For someone who own the Powertec WB-LS, what exactly are the 20 exercises ?
On their poster, they only show 10:
So what are the other 10 ?
Thanks in advance.
08-08-2005, 07:00 PM #1
Powertec WB-LS what are the 20 exercises ?
08-10-2005, 11:08 AM #2
Well I own one, but I can't really tell you. I got no documentation at all with it when I bought it. I had to hunt down a number to call powertec and have them fax me the assembly instructions. Don't have any actual instructions with it, so no idea what they envision all the exercises being. I got the poster in the box that you mention, thats it.
Aside from the ones on your list, I also do shrugs, calf raises, pull ups, and the equivalent of barbell rows on it. So I guess there are at least 4 more.
From that list, I don't use it for arm curls, leg extensions, or seated rows.
I think its a decent machine, but I still supplement with some free-weight exercises.
08-11-2005, 03:55 PM #3
Can you believe this answer from Powertec.
I sent an E-Mail to the sale department of Powertec to find out what are those 20 exercises they advertized, here is the answer (if you can believe it):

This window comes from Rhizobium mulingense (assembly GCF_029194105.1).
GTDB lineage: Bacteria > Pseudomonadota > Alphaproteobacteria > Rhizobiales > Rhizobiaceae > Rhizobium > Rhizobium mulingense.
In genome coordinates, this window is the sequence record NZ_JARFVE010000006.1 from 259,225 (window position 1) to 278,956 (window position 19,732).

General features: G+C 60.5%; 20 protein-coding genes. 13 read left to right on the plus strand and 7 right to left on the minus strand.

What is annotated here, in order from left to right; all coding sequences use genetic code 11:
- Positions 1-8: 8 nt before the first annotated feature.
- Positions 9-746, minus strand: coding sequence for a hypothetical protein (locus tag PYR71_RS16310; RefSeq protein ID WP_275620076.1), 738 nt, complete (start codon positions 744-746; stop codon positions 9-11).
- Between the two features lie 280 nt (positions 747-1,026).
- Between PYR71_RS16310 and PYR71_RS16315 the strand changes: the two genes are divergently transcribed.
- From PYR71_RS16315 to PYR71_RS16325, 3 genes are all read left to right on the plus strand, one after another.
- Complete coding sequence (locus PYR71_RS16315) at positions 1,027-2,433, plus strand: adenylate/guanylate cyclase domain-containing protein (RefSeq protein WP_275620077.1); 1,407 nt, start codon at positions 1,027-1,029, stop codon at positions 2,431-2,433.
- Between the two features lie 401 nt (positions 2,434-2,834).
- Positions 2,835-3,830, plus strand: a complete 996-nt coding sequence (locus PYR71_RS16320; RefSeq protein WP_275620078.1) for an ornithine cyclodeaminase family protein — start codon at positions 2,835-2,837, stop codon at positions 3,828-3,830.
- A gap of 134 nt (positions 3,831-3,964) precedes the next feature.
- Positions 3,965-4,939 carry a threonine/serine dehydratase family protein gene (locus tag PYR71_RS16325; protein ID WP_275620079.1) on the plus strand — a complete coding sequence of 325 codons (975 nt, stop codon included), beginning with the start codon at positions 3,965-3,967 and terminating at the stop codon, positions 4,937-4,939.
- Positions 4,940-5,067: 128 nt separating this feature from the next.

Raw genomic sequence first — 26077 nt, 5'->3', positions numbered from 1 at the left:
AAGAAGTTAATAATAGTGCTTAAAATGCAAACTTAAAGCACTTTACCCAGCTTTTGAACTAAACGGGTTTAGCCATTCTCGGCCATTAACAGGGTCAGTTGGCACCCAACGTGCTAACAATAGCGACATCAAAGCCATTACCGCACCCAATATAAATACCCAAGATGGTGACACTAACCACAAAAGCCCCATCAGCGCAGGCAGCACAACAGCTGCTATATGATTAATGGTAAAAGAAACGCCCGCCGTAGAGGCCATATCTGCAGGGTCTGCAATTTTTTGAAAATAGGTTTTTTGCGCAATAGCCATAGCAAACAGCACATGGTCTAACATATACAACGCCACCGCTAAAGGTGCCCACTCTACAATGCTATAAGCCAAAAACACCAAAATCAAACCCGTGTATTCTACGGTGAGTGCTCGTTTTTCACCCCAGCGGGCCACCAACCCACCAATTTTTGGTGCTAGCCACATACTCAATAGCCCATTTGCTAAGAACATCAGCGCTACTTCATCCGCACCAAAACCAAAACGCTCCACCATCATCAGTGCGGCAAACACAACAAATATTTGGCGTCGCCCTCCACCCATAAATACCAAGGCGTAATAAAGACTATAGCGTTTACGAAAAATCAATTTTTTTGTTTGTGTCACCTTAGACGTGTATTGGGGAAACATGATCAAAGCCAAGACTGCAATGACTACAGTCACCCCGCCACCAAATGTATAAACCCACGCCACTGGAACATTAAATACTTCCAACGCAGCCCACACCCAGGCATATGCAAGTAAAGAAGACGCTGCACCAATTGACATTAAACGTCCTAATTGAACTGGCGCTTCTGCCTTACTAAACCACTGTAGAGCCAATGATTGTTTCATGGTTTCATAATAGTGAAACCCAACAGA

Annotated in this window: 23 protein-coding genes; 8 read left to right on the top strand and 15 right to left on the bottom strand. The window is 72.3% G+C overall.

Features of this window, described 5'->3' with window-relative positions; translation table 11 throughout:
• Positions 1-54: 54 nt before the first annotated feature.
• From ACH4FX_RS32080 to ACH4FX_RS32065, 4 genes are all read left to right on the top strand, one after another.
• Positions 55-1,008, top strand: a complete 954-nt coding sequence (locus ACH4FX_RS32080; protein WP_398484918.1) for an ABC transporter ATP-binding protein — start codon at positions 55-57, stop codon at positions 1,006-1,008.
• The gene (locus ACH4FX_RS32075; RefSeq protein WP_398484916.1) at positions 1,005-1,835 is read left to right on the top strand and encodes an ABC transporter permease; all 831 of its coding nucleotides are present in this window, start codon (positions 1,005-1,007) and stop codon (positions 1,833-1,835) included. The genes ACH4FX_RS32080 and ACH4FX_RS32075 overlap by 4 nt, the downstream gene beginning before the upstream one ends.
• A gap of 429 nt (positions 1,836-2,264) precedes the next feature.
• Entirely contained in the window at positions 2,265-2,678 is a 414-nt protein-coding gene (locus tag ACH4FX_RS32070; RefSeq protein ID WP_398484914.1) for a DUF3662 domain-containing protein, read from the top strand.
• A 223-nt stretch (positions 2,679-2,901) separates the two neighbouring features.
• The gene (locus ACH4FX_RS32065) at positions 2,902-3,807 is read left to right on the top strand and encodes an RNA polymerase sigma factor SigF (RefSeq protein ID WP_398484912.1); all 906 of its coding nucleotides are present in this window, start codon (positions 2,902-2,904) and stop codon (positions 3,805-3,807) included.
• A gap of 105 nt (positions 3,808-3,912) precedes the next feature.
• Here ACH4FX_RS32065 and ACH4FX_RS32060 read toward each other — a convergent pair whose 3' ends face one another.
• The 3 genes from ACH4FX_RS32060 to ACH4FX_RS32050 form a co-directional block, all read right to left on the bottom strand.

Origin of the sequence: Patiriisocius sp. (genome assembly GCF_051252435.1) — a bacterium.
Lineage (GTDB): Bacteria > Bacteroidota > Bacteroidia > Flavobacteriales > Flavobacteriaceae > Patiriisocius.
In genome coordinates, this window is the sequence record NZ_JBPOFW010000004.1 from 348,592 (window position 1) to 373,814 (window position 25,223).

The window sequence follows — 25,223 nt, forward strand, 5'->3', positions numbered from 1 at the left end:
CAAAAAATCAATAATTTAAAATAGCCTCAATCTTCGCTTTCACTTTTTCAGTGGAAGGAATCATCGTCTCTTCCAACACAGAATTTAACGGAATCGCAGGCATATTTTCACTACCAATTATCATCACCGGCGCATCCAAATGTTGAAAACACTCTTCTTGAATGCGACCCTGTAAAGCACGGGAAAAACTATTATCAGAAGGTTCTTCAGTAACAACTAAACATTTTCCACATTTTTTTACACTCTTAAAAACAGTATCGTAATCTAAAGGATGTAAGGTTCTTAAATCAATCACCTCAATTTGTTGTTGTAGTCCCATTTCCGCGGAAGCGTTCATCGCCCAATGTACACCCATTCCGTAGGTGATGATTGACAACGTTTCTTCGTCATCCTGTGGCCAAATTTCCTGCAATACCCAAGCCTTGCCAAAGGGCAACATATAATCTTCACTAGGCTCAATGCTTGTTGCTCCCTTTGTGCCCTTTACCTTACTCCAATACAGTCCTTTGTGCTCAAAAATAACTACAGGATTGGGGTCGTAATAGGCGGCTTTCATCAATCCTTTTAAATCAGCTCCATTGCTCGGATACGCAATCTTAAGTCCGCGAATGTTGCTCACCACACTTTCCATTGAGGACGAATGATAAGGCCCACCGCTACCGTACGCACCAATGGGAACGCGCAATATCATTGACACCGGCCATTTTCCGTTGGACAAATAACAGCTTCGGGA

"The 10 you see on the poster Pictured are what it was designed to do, that
20 business is a real stretch".
WOW, Obviously my reply will be:
"So why is your brochure saying ...provides over 20 of the best free weight exercises."
08-11-2005, 05:03 PM #4
- Join Date: Jul 2005
- Location: Bronx, New York, United States
- Age: 40
- Stats: 5'7", 210 lbs
- Posts: 59
- BodyPoints: 124
- Rep Power: 120
08-11-2005, 05:26 PM #5
08-11-2005, 08:05 PM #6
Answer to Brave Bull
Right now, I cannot say I like the Powertec WB-LS, simply because I don't own one, I'm still looking for something, so far the WB-LS is the one I like best.
As far as any Smith Machine, I will just quote what I read in the Men's Health HOME WORKOUT BIBLE concerning the Smith Machine:
"We don't know who this Smith guy is, and we don't want to deprive him of his livelihood. That said, we sure don't care much for this machine. In fact, if we were the kings of the fitness universe, we'd banish these barbell-on-rails devices from any health club that would have us as members.
We're doubly dubious about people having these things in their homes. It's not that they're dangerous (though we do believe that, over time, they can lead to pattern-overload injuries, which we'll explain in a moment). The problem is that they're too safe.
A barbell normally travels not only up and down but also forward and back. That's the way your body naturally lifts the thing. You never move a weight straight up and down, like a piston. But that's exactly how a Smith machine forces your muscle to move - up and down, with no back and forth.